In 2003 dollars, costs associated with intimate partner violence exceeded $8.3 billion, which included $460 million for rape, $6.2 billion for physical assault, $461 million for stalking, and $1.2 billion in the value of lost lives. Increased annual healthcare costs for victims of IPV can persist as much as 15 years after abuse ends. Victims of severe intimate partner violence lose nearly 8 million days of paid work—the equivalent of more than 32,000 full-time jobs—and almost 5.6 million days of household productivity each year (CDC, 2015a, 2003).
Nearly 1 in 4 women (22.3%) and 1 in 7 men (14.0%) aged 18 and older in the United States have been the victim of severe physical violence by an intimate partner in their lifetime. Nearly 14% of women and 3.5% of men have been injured as a result of IPV that included contact sexual violence, physical violence, or stalking by an intimate partner in their lifetime. In 2010, 241 males and 1095 females were murdered by an intimate partner (CDC, 2015a). All of these unfortunate events mean costs to individuals and society for medical and psychological treatment, law enforcement, social services, lost days of work and school, and so on.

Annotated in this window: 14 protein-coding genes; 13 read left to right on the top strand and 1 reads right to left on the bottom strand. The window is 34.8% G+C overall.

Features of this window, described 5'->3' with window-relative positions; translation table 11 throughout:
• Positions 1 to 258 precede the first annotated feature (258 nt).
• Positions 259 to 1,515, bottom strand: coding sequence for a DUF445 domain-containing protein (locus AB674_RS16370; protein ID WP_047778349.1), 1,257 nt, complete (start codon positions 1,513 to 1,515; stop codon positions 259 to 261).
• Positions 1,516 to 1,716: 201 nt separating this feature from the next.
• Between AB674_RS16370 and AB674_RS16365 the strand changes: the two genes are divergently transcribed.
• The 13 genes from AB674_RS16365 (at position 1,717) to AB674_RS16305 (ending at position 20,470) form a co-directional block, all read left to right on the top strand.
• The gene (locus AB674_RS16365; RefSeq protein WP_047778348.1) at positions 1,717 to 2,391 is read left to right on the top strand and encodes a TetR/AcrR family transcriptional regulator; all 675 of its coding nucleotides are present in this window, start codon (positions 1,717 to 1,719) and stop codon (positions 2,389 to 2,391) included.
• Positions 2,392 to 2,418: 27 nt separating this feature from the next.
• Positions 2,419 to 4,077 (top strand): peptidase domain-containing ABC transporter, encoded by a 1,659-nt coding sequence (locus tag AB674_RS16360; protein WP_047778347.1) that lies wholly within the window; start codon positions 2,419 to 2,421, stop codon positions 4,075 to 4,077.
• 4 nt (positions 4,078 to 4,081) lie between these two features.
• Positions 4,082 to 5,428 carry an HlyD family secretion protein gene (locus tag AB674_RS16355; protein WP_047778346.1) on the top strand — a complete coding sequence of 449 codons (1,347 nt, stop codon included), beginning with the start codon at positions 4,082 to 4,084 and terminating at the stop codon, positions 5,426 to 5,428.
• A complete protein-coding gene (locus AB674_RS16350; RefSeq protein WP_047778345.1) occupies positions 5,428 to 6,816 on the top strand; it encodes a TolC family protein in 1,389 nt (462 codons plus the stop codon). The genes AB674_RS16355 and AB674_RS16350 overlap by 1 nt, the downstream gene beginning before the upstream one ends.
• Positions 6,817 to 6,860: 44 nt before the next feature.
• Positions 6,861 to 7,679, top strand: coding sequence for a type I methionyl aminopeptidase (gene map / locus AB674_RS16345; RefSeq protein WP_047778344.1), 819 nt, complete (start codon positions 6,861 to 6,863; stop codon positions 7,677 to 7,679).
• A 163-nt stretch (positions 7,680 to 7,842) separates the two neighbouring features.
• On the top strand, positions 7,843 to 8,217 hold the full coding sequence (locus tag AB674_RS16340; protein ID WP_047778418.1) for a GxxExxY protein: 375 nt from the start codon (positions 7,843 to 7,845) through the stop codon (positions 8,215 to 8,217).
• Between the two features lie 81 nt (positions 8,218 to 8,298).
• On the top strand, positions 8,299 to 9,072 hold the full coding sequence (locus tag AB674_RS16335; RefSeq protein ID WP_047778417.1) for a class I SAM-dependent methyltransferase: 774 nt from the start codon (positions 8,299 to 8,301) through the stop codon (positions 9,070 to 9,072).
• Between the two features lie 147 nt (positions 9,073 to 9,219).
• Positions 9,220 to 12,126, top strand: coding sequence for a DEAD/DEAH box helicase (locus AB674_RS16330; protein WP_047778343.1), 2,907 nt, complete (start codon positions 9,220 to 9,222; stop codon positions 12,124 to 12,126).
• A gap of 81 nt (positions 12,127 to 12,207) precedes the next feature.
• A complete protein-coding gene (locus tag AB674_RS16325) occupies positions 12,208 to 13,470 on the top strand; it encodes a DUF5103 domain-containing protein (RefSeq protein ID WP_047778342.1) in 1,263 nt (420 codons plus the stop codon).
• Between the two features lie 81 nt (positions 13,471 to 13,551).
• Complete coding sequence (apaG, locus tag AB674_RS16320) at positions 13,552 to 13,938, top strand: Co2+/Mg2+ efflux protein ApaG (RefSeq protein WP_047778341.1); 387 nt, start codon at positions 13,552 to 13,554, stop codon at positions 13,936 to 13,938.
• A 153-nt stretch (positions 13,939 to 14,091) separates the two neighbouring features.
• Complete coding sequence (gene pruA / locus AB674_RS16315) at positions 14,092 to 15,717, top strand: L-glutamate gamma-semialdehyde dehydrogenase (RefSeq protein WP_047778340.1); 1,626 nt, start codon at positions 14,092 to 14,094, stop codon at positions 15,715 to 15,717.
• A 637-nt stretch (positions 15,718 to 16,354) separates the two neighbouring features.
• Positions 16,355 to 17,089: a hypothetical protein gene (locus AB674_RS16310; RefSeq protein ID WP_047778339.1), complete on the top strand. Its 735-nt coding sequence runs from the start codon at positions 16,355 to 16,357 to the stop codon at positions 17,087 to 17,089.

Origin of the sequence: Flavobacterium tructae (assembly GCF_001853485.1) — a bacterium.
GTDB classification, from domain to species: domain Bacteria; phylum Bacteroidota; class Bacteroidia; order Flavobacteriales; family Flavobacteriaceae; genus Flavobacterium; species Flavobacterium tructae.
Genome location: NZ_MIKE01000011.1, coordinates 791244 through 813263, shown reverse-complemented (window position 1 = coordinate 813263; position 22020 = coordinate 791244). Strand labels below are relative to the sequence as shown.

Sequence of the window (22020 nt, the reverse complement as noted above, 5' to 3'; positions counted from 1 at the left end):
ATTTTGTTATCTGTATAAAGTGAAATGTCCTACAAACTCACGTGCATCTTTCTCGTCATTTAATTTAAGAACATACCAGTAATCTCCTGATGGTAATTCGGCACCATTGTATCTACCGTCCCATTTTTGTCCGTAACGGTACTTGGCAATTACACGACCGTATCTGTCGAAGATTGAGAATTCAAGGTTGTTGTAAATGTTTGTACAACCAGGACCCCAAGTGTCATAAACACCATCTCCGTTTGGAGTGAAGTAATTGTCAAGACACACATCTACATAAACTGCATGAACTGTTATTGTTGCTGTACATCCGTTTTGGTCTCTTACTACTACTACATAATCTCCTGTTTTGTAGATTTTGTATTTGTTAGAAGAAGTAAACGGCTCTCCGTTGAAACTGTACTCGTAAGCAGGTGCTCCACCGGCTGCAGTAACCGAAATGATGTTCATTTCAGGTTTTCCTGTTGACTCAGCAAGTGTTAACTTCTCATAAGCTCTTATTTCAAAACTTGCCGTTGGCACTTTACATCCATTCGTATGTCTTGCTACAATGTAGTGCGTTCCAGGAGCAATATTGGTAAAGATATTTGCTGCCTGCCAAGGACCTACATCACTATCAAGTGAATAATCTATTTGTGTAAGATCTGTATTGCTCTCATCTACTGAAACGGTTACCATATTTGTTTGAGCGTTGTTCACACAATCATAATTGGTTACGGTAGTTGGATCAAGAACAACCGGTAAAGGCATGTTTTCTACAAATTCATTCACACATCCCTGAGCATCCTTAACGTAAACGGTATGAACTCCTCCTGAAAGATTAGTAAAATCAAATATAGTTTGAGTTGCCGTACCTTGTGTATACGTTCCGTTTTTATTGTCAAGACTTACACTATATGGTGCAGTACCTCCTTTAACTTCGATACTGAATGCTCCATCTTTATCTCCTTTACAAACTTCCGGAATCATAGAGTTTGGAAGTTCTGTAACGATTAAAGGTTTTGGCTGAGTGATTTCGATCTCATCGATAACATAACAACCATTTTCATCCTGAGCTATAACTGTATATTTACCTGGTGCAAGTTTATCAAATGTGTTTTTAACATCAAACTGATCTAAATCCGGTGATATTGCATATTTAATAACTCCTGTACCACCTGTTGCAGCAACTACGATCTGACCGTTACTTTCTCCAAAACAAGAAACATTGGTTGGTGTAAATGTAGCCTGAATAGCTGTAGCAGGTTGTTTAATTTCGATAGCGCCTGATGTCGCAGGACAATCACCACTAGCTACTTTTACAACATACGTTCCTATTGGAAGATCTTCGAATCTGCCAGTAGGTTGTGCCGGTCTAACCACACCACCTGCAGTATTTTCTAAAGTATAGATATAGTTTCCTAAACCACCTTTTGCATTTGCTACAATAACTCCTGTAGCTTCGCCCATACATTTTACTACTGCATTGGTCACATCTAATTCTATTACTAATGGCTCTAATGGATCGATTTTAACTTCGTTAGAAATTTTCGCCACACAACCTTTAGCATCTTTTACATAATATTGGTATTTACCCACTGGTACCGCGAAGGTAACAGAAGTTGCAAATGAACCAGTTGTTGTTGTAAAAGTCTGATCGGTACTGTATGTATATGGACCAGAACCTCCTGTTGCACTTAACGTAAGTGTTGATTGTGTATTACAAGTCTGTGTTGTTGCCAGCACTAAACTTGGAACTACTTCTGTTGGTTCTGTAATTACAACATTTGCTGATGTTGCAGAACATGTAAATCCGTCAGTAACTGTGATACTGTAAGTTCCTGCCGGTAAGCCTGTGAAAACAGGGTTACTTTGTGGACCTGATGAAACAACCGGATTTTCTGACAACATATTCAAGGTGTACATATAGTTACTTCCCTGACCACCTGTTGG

Apart from deaths and injuries, physical violence by an intimate partner is associated with a number of adverse health outcomes. Several health conditions associated with intimate partner violence may be a direct result of the physical violence (eg, bruises, knife wounds, broken bones, traumatic brain injury, back or pelvic pain, headaches). Other conditions are the result of the impact of intimate partner violence on the cardiovascular, gastrointestinal, endocrine, and immune systems through chronic stress or other mechanisms (CDC, 2015a). All of these carry hefty long-term price tags for individuals and society.Back Next